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MOVING AVERAGES


RTH Risk/Reward Ratio Favorable

04/22/08 09:48:05 AM
by Alan R. Northam

The Retail HOLDRS is up against its 200-day moving average and downward sloping trendline. This is an ideal place to take a short position in this ETF, as the risk to reward ratio is highly favorable.

Security:   RTH
Position:   Sell

Figure 1 shows the daily price chart of the Retail HOLDRS. There is a high probability that RTH is now ready to turn lower, and here's why. First of all, the 50-day moving average crossed below its 200-day moving average in early September 2007, establishing RTH in a long-term downtrend. This long-term downtrend will remain in effect until proven otherwise. Second, we note that the downward-sloping trendline has been touched three times and has not been penetrated. The first touch came in mid-September 2007, the second touch came in mid-October 2007, and the third touch came in early April 2008. Third, RTH moved too far away from its 200-day moving average by January 2008 and has been in a corrective mode since. This three-month correction finally moved up to and bounced off the 200-day moving average and the downward trendline in early April and is now testing this moving average and trendline for a second time this month.

FIGURE 1: RTH, DAILY. This bar chart of Retail HOLDRS shows a 50-day simple moving average, a 200-day moving average, and a downward-sloping trendline.
Graphic provided by: StockCharts.com.
 
From a technician's point of view, a trend that is in motion stays in motion until proven otherwise. RTH is in an established downtrend. In addition, any move against the trend in motion is considered a countertrend correction. Thus, the rally from early January 2008 is considered to be a market correction. And finally, for the trend in motion to remain in motion, the downward-sloping trendline must not be violated. A move above this downward-sloping trendline will be the first sign that the downward trend is in the process of changing.

This is all fine and dandy, but how do you trade this ETF? From an educational standpoint, allow me to say that the current position of RTH is the perfect place to take a short position because the risk to reward ratio is extremely good at this point and the higher probability is that RTH will turn and move lower, as it is in an established downward trend. The risk comes from being wrong in taking a short position. However, with RTH up against its downward-sloping trendline, it wouldn't take much of a move higher to prove that the downward trend is reversing. So all that needs to be done in taking a short postion is to place a buy-stop just above the trendline to limit risk to a small loss in case RTH continues to move higher. However, should RTH bounce off the downward-sloping trendline, the reward is very good, as we can expect it to move to a new, lower price. To reduce risk further, a trader could wait one of two more days to make sure that RTH is going to turn back downw before placing a short trade. However, reducing risk by waiting also comes at somewhat reduced profit potential. Personally, I would wait to see if RTH was going to turn back down before taking a short position. Reducing a potential loss is a better money management plan than trying to maximize a potential gain.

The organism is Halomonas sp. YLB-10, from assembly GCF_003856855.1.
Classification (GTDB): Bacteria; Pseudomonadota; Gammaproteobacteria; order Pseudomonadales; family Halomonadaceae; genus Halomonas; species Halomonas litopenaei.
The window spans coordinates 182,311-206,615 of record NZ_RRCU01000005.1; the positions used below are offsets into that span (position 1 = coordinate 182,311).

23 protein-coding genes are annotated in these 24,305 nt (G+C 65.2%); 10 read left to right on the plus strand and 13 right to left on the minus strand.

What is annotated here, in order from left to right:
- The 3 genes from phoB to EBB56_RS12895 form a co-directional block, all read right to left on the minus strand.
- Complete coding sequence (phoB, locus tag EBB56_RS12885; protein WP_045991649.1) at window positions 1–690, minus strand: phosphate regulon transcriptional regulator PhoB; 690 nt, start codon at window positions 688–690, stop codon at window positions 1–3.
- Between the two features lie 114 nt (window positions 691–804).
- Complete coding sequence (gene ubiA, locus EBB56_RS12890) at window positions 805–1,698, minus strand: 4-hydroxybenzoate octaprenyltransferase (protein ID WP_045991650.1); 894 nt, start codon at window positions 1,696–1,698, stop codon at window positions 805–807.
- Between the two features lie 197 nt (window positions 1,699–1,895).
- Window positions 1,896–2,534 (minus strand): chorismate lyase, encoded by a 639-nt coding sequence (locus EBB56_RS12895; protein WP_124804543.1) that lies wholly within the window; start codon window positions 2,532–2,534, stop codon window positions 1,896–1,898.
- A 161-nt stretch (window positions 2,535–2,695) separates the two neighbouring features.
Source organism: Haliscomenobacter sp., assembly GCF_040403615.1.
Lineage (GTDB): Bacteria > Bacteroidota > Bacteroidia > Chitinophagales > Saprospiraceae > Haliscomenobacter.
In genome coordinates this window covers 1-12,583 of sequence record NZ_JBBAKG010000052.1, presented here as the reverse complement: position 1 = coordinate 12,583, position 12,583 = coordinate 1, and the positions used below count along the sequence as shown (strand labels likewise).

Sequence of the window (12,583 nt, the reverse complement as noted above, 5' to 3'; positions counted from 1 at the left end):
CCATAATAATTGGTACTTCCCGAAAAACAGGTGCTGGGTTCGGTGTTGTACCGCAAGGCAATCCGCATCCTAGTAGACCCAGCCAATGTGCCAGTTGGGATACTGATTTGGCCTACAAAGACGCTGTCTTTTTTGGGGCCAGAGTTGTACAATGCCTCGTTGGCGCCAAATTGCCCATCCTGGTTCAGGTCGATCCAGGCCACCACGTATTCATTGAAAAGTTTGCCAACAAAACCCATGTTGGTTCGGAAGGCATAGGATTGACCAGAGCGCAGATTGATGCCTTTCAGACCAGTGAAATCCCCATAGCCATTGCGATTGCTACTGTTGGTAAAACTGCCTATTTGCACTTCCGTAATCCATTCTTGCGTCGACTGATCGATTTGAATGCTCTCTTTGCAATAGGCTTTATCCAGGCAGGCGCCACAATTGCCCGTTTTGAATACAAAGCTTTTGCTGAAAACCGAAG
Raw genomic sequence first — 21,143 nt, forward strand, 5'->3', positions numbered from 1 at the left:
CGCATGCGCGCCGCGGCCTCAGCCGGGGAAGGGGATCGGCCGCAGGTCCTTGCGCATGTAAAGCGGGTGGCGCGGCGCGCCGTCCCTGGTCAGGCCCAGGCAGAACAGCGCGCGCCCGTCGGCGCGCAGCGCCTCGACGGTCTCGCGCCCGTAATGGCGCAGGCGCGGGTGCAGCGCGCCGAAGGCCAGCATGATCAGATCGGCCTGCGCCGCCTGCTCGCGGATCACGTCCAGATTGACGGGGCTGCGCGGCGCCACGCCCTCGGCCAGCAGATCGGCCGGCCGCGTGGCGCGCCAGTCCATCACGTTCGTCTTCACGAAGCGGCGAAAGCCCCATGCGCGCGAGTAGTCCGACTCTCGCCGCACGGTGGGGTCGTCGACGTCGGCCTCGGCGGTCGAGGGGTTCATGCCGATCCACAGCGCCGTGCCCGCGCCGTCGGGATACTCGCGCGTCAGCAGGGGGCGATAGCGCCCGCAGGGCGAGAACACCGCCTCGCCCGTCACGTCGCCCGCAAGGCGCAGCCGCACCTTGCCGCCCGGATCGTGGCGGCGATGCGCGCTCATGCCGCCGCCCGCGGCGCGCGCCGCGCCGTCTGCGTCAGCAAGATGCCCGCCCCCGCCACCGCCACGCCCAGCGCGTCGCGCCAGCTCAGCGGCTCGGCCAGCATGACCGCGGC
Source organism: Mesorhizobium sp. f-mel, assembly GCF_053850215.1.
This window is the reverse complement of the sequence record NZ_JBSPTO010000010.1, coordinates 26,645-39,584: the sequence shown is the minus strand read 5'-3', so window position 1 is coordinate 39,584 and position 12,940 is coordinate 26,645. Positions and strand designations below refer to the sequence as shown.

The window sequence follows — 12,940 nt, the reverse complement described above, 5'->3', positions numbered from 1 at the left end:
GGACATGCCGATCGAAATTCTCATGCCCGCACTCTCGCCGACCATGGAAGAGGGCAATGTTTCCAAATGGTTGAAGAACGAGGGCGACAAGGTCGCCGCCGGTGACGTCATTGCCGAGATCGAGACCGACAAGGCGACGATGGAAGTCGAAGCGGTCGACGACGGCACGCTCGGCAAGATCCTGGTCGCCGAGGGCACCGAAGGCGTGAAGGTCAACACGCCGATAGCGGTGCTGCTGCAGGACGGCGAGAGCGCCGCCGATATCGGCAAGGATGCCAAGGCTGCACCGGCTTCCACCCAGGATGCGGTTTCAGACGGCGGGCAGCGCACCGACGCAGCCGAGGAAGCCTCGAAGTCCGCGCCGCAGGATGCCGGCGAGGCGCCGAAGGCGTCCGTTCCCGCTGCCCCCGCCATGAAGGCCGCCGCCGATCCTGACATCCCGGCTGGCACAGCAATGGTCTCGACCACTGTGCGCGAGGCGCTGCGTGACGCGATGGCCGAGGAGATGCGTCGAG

Just remember that trading can result in loss of capital, and any decision to trade this exchange traded fund is your own.



Alan R. Northam

Alan Northam lives in the Dallas, Texas area and as an electronic engineer gave him an analytical mind from which he has developed a thorough knowledge of stock market technical analysis. His abilities to analyze the future direction of the stock market has allowed him to successfully trade of his own portfolio over the last 30 years. Mr. Northam is now retired and trading the stock market full time. You can reach him at inquiry@tradersclassroom.com or by visiting his website at http://www.tradersclassroom.com. You can also follow him on Twitter @TradersClassrm.

Garland, Tx
Website: www.tradersclassroom.com
E-mail address: inquiry@tradersclassroom.com

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